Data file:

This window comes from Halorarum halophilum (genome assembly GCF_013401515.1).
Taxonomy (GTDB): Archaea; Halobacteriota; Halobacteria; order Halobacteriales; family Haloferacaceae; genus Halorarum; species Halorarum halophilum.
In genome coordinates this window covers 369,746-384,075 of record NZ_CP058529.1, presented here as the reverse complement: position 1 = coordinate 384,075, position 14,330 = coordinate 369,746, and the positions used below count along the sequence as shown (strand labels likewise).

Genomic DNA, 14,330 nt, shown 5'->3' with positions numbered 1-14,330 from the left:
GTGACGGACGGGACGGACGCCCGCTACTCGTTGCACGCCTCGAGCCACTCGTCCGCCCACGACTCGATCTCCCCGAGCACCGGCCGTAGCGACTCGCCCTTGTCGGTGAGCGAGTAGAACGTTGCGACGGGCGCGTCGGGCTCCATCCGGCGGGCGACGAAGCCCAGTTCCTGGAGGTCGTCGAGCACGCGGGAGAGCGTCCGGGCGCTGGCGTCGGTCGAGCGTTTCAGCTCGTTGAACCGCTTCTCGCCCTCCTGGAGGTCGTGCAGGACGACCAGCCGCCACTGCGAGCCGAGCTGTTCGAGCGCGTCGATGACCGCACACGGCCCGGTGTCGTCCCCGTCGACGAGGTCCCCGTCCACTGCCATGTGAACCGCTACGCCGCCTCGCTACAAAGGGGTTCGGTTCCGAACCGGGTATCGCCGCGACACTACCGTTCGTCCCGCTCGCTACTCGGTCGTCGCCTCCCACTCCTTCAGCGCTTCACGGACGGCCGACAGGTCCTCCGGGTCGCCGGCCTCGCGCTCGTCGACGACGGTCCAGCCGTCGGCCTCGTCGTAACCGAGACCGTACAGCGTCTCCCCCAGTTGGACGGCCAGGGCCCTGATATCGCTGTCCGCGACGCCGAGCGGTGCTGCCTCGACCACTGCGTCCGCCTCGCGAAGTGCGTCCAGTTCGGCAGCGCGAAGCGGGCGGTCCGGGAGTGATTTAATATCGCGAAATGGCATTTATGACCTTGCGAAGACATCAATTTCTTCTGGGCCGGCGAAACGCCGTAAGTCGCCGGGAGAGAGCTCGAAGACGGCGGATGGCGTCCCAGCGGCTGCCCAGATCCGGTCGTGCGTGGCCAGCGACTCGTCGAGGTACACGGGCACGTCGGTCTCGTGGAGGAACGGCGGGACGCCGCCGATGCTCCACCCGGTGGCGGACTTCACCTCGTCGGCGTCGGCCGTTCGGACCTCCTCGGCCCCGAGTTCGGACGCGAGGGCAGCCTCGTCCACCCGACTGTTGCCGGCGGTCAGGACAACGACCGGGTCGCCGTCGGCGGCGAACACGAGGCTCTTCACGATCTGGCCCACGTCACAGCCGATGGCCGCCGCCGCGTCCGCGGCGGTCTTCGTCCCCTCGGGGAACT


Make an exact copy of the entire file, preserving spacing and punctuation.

This window comes from Halorarum halophilum (genome assembly GCF_013401515.1).
Taxonomy (GTDB): Archaea; Halobacteriota; Halobacteria; order Halobacteriales; family Haloferacaceae; genus Halorarum; species Halorarum halophilum.
In genome coordinates this window covers 369,746-384,075 of record NZ_CP058529.1, presented here as the reverse complement: position 1 = coordinate 384,075, position 14,330 = coordinate 369,746, and the positions used below count along the sequence as shown (strand labels likewise).

Genomic DNA, 14,330 nt, shown 5'->3' with positions numbered 1-14,330 from the left:
GTGACGGACGGGACGGACGCCCGCTACTCGTTGCACGCCTCGAGCCACTCGTCCGCCCACGACTCGATCTCCCCGAGCACCGGCCGTAGCGACTCGCCCTTGTCGGTGAGCGAGTAGAACGTTGCGACGGGCGCGTCGGGCTCCATCCGGCGGGCGACGAAGCCCAGTTCCTGGAGGTCGTCGAGCACGCGGGAGAGCGTCCGGGCGCTGGCGTCGGTCGAGCGTTTCAGCTCGTTGAACCGCTTCTCGCCCTCCTGGAGGTCGTGCAGGACGACCAGCCGCCACTGCGAGCCGAGCTGTTCGAGCGCGTCGATGACCGCACACGGCCCGGTGTCGTCCCCGTCGACGAGGTCCCCGTCCACTGCCATGTGAACCGCTACGCCGCCTCGCTACAAAGGGGTTCGGTTCCGAACCGGGTATCGCCGCGACACTACCGTTCGTCCCGCTCGCTACTCGGTCGTCGCCTCCCACTCCTTCAGCGCTTCACGGACGGCCGACAGGTCCTCCGGGTCGCCGGCCTCGCGCTCGTCGACGACGGTCCAGCCGTCGGCCTCGTCGTAACCGAGACCGTACAGCGTCTCCCCCAGTTGGACGGCCAGGGCCCTGATATCGCTGTCCGCGACGCCGAGCGGTGCTGCCTCGACCACTGCGTCCGCCTCGCGAAGTGCGTCCAGTTCGGCAGCGCGAAGCGGGCGGTCCGGGAGTGATTTAATATCGCGAAATGGCATTTATGACCTTGCGAAGACATCAATTTCTTCTGGGCCGGCGAAACGCCGTAAGTCGCCGGGAGAGAGCTCGAAGACGGCGGATGGCGTCCCAGCGGCTGCCCAGATCCGGTCGTGCGTGGCCAGCGACTCGTCGAGGTACACGGGCACGTCGGTCTCGTGGAGGAACGGCGGGACGCCGCCGATGCTCCACCCGGTGGCGGACTTCACCTCGTCGGCGTCGGCCGTTCGGACCTCCTCGGCCCCGAGTTCGGACGCGAGGGCAGCCTCGTCCACCCGACTGTTGCCGGCGGTCAGGACAACGACCGGGTCGCCGTCGGCGGCGAACACGAGGCTCTTCACGATCTGGCCCACGTCACAGCCGATGGCCGCCGCCGCGTCCGCGGCGGTCTTCGTCCCCTCGGGGAACT